A biomarker for the earliest detection of brain cancer risk factors is in sight with Flinders researchers working on a new project targeting Glioblastoma – the most common form of brain cancer.
Data has already identified molecules we all have in common (called circular RNAs) which, if present at high levels, can drive mutations which are necessary for cancer to develop.
Associate Professor Simon Conn will now use a Flinders Foundation Health Seed Grant to profile a range of patients afflicted with different grades of Glioblastoma to identify which circular RNAs are unique to each grade, and see how they drive cancer-causing mutations. His research will also test whether these circular RNAs can be detected in blood samples from these patients.
If this work demonstrates that specific circular RNAs are involved in the formation of Glioblastoma - and they can be detected in patients’ blood - it constitutes a biomarker for the earliest detection of brain cancer risk factors.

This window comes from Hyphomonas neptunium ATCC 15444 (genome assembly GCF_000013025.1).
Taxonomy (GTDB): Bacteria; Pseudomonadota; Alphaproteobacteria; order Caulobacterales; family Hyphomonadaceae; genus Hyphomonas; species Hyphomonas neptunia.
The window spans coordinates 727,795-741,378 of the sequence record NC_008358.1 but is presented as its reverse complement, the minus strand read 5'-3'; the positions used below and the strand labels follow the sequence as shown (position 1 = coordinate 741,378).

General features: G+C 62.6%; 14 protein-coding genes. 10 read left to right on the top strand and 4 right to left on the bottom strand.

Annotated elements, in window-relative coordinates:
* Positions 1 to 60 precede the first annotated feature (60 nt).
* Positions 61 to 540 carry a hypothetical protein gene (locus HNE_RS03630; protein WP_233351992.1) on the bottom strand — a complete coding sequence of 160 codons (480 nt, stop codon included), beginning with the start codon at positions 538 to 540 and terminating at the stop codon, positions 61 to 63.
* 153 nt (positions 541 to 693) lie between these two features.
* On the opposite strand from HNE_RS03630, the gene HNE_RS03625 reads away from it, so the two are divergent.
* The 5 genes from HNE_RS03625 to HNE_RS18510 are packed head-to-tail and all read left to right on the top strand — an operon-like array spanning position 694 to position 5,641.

The work will also look to simply and non-invasively characterise the severity of the cancer and track a patient’s response to treatment.
This research is made possible thanks to SA Police’s Ride Like Crazy community cycling event, Cycle Cambodia to Cure Cancer community fundraisers and the friends and family of Anthony Mazzone.
Project title: Circular RNAs as Mutagens and Biomarkers in Glioblastoma
Lead researcher: Associate Professor Simon Conn
Flinders Foundation acknowledges the Kaurna people as the traditional custodians of the land on which the Flinders precinct was established. We acknowledge the Kaurna people’s deep and ongoing connection to land, waters and community, and pay our respect to their Elders, past and present.